Mt McLoughlin (9495ft) via East Ridge, 4500ft Easy Snow, 12 Feb 2020
Life in Bend, at least for me, falls into a comfortable rhythm in which a cycle of schoolwork, hanging out with friends, celebrating 21st birthdays at the bars on Sunday nights, conducting research interviews (more on that later) and climbing at Smith makes one easily forget the day of the week as time flies and the days blur into each other.
Going out and climbing mountains is my way of slowing down time, of providing some much needed time and space for reflection and introspection, for challenge and adventure; a way of adding value and satisfaction to the daily routine. (I think) I’m learning to embrace the balance; that time in the mountains adds value to daily life, and daily life adds value to time in the mountains.
And so I cherish these opportunities to disconnect, even for a day, while reconnecting with myself and, in this case, my close friend Will, who joined me on this midweek trip down to Mt. McLoughlin in southern Oregon.
After a somewhat scary failed solo attempt on Mt Thielsen a few days earlier that had seen me get halfway up the summit pinnacle, within 30 feet of the summit, cleaning friable rime ice to find secure footing as the unconsolidated snow below whipped up, stung my skin and blinded my eyes, I was looking forward to a much more tame, “ski-mo” type objective. As a plus, the springlike snow conditions and temperatures gave us a good feeling about the day ahead.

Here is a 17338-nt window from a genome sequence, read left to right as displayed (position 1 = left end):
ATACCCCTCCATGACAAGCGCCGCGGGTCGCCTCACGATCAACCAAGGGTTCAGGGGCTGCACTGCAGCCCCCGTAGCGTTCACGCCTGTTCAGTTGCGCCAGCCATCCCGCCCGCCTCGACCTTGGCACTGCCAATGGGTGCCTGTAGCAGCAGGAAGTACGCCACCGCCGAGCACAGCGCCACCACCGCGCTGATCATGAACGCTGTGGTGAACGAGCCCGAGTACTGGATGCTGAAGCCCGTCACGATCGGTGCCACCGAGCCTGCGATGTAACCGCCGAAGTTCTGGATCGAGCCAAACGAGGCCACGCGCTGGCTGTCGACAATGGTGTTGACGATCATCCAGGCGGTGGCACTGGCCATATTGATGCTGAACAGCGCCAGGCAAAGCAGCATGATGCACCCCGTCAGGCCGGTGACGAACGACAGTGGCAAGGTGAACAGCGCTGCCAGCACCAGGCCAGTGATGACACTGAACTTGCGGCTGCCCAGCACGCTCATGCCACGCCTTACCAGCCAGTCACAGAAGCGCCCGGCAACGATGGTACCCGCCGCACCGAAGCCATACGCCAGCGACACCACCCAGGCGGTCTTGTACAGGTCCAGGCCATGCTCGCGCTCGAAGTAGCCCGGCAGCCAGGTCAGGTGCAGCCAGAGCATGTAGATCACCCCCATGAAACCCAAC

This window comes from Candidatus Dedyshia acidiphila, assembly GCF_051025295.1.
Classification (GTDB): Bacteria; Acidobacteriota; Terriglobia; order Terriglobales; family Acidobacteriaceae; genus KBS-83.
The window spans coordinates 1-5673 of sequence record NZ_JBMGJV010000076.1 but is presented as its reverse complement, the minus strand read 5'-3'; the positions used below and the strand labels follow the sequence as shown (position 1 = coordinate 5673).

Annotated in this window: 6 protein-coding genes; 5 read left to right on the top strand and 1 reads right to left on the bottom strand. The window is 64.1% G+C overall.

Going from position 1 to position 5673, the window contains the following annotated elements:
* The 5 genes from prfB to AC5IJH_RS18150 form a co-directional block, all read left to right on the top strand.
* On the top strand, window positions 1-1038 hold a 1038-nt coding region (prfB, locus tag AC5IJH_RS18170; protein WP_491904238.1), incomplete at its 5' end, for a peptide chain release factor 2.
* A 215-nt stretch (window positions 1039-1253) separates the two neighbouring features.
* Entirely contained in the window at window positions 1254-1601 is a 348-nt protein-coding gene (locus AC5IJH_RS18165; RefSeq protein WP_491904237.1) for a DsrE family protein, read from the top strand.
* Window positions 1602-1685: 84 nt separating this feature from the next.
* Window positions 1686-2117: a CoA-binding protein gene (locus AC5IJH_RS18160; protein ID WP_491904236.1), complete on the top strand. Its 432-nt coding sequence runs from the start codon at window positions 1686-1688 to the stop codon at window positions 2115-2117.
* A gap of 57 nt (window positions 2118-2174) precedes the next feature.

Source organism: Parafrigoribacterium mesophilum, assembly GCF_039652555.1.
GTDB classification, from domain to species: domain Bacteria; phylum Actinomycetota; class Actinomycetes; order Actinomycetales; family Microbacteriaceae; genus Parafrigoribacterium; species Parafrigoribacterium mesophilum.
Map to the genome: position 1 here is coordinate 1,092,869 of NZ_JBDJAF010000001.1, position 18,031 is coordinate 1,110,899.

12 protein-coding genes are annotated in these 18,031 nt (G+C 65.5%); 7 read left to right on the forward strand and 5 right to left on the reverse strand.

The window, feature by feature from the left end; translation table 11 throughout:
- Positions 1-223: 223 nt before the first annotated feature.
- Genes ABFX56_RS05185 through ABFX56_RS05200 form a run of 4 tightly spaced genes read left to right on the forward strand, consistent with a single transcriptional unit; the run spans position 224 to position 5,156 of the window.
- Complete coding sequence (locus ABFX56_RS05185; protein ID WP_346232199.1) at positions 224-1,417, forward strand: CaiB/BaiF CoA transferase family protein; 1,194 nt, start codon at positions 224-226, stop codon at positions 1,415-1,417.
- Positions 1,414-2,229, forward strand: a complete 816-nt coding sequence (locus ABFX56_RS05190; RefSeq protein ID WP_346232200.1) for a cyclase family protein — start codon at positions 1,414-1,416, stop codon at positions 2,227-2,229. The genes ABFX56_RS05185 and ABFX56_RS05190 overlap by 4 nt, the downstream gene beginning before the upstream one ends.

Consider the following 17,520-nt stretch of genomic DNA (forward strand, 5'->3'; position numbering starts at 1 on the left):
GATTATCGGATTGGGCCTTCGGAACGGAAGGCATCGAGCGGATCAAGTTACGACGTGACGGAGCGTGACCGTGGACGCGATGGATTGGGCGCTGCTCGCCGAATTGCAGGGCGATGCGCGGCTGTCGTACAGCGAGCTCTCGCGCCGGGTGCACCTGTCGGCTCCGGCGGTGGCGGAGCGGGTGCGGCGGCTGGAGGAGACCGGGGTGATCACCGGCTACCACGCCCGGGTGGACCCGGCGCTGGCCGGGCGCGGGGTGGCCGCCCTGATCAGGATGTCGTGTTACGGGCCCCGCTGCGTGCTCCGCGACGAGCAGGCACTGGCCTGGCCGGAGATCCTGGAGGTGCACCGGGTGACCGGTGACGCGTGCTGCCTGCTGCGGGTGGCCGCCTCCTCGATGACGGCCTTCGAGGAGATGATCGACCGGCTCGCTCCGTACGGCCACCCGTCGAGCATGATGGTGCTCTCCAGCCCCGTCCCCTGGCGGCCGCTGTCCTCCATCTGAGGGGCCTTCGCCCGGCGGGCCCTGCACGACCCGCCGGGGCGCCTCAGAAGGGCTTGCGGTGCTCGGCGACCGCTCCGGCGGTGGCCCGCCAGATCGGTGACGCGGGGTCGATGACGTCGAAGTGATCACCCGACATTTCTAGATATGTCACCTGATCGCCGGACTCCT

Will and I headed south on Tuesday night, stopping in Chemult where Will bought his first legal beer, which we’d enjoy responsibly back at the trailhead the following afternoon. We huddled up in his car for the night, reminiscing about last summer’s adventures and grateful for the lack of cell reception.
The alarm sounded at 5am the next morning, and we lazily listened to Tyler Childers on the stereo while summoning the energy to step back into the surprisingly nippy night. We skinned through a seemingly endless forest, having had to start much lower due to the summer trailhead being closed, finally breaking out of the trees only around 1200ft from the summit.
Lacking ski crampons, we had to swap skins for crampons and hike up the final ridge, which allowed for plenty of time to take in the impressive northern aspects of the mountain.
We made good time considering our relatively casual pace, and stood on top 5 hours after setting out. The views were expansive, from Shasta down south all the way up to the Three Sisters above Bend.
The ski descent that followed was by far my best yet of the year. Having dealt with tough conditions throughout the winter, from variable, breakable crust to bottomless powder, the corn that awaited underfoot was a blessing, and we hooted and hollered down 3000ft of perfect, wide open bowls back down into the forest.
We threw the skins back on down in the woods, enjoyed a leisurely and warm zig-zag through dense vegetation back to the car, cracked our beers, and were back in Bend before dark.